Music Venue Trust (MVT) has called on Chancellor Jeremy Hunt to extend the 75% business rate relief after claiming 15% of grassroots venues have closed in the last 12 months.
In an open letter published ahead of November’s Autumn Statement, MVT described the closure of 125 venues as evidence of a “full-blown crisis” for the sector. The knock-on effect of these closures includes the loss of 4,000 jobs, 14,250 events and £59m in direct economic activity.
MVT said the current 75% rates relief is worth £15m annually for a sector which posted a profit of just £1m in 2022.
The letter to Hunt comes after the Chancellor earlier this week said it will be “virtually impossible” to deliver tax cuts until the UK economy improves.
“If you remove the Rates relief, you will plunge the entire grassroots sector into the red,” the MVT said in the letter to Hunt. “Venues must and will close as a result.
“Even more local communities will lose their access to live music. Artists will have nowhere to start their careers. More job losses, less economic activity, less Research and Development. The UK risks producing fewer world-beating artists as a direct result of the decision you make on this issue in your Autumn Statement.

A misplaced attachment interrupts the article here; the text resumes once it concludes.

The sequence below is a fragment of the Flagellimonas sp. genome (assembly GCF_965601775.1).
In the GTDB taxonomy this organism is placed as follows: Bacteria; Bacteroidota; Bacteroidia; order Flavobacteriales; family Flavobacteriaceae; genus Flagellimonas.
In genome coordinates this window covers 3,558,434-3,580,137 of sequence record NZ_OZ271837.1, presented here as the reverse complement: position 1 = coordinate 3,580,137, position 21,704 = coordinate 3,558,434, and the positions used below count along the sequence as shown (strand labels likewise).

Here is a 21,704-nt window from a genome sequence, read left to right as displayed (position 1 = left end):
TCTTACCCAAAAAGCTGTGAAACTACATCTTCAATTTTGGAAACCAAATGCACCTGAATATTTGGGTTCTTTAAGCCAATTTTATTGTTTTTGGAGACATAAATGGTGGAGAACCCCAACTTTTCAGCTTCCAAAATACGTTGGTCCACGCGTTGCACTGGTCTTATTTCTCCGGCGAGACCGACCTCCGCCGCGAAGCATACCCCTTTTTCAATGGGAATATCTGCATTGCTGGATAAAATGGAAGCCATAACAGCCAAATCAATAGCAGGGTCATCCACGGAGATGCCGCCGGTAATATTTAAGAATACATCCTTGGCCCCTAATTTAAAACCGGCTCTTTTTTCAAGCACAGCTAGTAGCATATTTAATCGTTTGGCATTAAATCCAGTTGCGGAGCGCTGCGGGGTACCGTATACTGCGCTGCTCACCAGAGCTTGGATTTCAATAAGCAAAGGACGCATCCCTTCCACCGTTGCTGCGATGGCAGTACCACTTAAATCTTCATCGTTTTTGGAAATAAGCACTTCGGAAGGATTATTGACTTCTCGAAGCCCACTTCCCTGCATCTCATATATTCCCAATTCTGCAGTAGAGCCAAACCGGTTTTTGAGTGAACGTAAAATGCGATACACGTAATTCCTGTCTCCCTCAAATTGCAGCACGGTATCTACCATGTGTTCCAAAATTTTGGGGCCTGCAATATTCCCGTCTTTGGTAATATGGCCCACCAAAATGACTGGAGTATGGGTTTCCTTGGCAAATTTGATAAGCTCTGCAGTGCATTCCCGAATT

“You have said you don’t have the economic conditions to consider tax cuts. Grassroots music venues don’t have the economic conditions to allow tax rises.”
The government introduced a 50% business rates relief for grassroots music venues to assist the sector in January 2020, just a few weeks before Covid-19 restrictions were put in place. That relief was extended to 100% during the pandemic, then reduced to 75% in the post-pandemic economic climate.
MVT said Hunt’s predecessor Rishi Sunak – now the UK’s Prime Minister – initially introduced the rates relief in 2020 as an admission that it is “an egregious and inequitable tax”. The relief rate of 75% protects grassroots music venues from “an excessive and poorly reasoned taxation,” it argued.
An MVT report published earlier this year claimed that its members put on 17% fewer events in 2022 compared to pre-pandemic 2019.